This article has been adapted from its original version on DBTA.
A hairy M&A and divestiture challenge which executives too often underestimate is migrating massive amounts data, most of it unstructured, between entities. When you create a new company through a merger, acquire an existing company or spin off a new business out of an older one, you typically need to move and restructure a number of data assets—ranging from business records, to documentation databases, software source code, and beyond.
Here are the needs and risks:
- Large volumes of data across the entities requires a plan for data transfer as well as combining and purging data. This is difficult with petabytes of data distributed across multiple data centers, clouds and branch locations.
- Time for data management planning is not always accounted for in the reorganization, leading to a situation where data transfers happen quickly and haphazardly. Data can get lost, damaged, or mismanaged. Now somebody’s got to clean up that mess later and it won’t fall just on enterprise IT’s shoulders—but all departments, divisions and executives across the organization.
- A major business restructuring from a merger or divestiture carries with it legal risks—for privacy, security, auditing and more. These things can take a big financial bite later if issues with customers or regulators occur.
- Not all data needs to be migrated during a divestiture or an acquisition—figuring out what data should stay, what data should migrate, what data is obsolete and then taking the appropriate action can be cumbersome, laborious and error-prone.
A data management plan for M&As should allow you to plan, identify and move data efficiently, and provide deep visibility into the data so that you can stay on top of any security, compliance or auditing challenges that may arise in the future.
Here are a few tips to guide the way:
- Just say no to the data storage dump. It’s common to take all or most of the data from the original entity and dump it onto storage infrastructure at the new company. While this may seem like the simplest way to handle a data migration, it’s highly inefficient. You end up transferring lots of data that the new business may not actually need or records for which the mandatory retention period may have expired. This also increases the risk that you’ll run afoul of compliance or security requirements that apply to the new business entity but not the original one. For instance, the new business may be subject to GDPR data privacy mandates because of its location in Europe.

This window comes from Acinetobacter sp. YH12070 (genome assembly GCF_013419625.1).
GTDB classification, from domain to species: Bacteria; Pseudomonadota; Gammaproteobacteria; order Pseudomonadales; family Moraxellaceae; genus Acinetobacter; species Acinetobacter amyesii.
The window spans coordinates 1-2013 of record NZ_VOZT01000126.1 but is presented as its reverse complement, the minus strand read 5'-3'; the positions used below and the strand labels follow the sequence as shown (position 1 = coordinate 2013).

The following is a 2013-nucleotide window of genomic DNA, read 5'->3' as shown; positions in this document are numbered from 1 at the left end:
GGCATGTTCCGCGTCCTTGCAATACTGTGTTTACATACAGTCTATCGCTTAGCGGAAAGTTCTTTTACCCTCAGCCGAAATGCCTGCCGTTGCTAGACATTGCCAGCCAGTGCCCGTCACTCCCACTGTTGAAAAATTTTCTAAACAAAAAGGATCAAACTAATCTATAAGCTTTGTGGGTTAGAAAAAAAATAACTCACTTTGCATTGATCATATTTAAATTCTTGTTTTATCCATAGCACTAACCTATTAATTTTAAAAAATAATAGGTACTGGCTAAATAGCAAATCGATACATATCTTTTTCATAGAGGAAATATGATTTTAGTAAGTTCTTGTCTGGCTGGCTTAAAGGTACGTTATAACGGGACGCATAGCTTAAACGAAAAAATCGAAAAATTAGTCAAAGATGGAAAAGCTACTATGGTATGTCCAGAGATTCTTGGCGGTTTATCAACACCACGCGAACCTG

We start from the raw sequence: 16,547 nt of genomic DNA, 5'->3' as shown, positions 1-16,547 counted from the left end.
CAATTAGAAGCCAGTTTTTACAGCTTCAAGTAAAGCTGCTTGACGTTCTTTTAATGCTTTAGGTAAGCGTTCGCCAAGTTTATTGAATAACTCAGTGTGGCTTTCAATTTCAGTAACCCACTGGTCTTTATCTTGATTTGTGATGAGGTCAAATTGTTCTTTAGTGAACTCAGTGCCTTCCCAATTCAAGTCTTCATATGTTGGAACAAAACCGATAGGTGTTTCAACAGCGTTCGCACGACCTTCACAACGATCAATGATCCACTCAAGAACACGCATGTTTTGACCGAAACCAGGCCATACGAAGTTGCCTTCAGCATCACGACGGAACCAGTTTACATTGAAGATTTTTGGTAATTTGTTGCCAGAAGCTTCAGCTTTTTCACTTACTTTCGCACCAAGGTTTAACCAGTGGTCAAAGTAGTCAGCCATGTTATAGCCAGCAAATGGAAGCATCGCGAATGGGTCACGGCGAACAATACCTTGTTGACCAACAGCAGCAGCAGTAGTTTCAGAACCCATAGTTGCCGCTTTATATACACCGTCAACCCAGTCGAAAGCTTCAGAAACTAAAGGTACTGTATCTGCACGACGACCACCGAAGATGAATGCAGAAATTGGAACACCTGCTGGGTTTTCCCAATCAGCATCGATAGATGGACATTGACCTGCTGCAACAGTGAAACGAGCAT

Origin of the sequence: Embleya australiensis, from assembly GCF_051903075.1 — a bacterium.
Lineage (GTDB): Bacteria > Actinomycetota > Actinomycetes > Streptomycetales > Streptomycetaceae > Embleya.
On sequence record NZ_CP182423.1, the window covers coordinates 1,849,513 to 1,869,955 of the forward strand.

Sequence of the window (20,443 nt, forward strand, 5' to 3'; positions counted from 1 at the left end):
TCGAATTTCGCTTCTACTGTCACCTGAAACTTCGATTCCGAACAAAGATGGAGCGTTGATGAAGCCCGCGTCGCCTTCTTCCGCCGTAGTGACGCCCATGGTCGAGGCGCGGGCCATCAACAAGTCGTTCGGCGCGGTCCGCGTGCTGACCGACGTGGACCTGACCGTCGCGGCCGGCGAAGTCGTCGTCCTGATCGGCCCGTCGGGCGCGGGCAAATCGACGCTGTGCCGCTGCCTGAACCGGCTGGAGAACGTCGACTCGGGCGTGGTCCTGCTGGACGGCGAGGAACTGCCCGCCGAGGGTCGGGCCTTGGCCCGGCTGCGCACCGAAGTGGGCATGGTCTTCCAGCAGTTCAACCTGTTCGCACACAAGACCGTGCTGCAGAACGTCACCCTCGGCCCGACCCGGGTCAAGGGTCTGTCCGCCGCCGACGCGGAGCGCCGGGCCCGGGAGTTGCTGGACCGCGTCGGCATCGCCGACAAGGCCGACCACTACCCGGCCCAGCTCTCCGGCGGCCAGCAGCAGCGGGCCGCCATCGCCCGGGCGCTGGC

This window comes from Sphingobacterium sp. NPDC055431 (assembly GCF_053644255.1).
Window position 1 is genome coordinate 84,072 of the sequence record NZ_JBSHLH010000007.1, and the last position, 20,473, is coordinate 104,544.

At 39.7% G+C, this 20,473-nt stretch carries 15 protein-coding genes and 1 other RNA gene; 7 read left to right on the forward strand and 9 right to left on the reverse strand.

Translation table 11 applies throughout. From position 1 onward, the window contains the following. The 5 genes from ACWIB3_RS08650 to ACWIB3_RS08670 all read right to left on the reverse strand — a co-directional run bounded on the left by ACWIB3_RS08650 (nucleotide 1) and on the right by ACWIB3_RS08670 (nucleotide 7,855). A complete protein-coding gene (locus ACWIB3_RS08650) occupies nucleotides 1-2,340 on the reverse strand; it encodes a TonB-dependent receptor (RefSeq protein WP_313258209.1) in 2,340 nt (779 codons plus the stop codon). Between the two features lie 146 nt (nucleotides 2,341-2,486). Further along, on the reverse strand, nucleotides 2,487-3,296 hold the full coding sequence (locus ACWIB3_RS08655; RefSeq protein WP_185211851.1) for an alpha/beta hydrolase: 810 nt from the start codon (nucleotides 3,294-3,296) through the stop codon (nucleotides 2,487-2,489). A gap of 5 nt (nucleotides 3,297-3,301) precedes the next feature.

- The better approach: analytics-driven migration. Start by creating a global index of all of the data that exists at the time of the merger, acquisition or divestiture. Your index should allow you to determine which types of data you are dealing with–legal records, compliance databases, files containing PII, video, customer emails and chats, R&D documents, productivity documents and so on—and when they were created, who created and accessed them and so on. Then, using the data index, develop a plan for transferring the data as efficiently as possible and with minimal risk.
- Dispose of obsolete data and archive non-critical data: Data that is no longer needed can be deleted before the transfer to save time and reduce storage costs. In some cases, you may determine that you no longer need a given data set, but you may still want to keep the data on hand in case you decide to leverage it in the future. You can place this data in a cold storage solution like AWS Glacier, where it will remain available at very low cost.
- Move data granularly: Referencing your data index, determine where each data asset needs to go. If there are multiple new business entities in the picture, it’s likely that you’ll need to break up some data sets so that different parts end up at different businesses. The data index ensures you can make the right decisions about where to target each piece of data and that files are stored appropriately for specific requirements such as performance and security.
- Update access controls. The data index allows you to determine which security protections need to be in place for each data asset. Ensure that you configure the right access controls after the data transfer, even if access control tooling changes–which it typically will if, for example, you end up moving on-premises data into a public cloud.
- Maintain an audit trail: Keep meticulous records during the data transfer so that you can track which data moves where and which access controls are in place following the transfer.
- Enhance metadata: In some cases, you may wish to add extra context to your data by creating tags that identify the data’s original source. Use the data index for this purpose gives even more visibility into the data in case you need it down the road.
It would be nice if data management following a merger, acquisition or divestiture deal were as simple as moving a bunch of files from one storage location to another. But it’s not. To minimize risk and maximize efficiency, you need a data transfer plan tailored to the requirements of the business entities that emerge from the deal.
Although developing such a plan requires work, having a global index that catalogs all of the data at stake makes the process smooth and efficient. When you know which data you are dealing with and how it impacts the business, you can transfer it with confidence, even in the most complex M&A+D scenarios.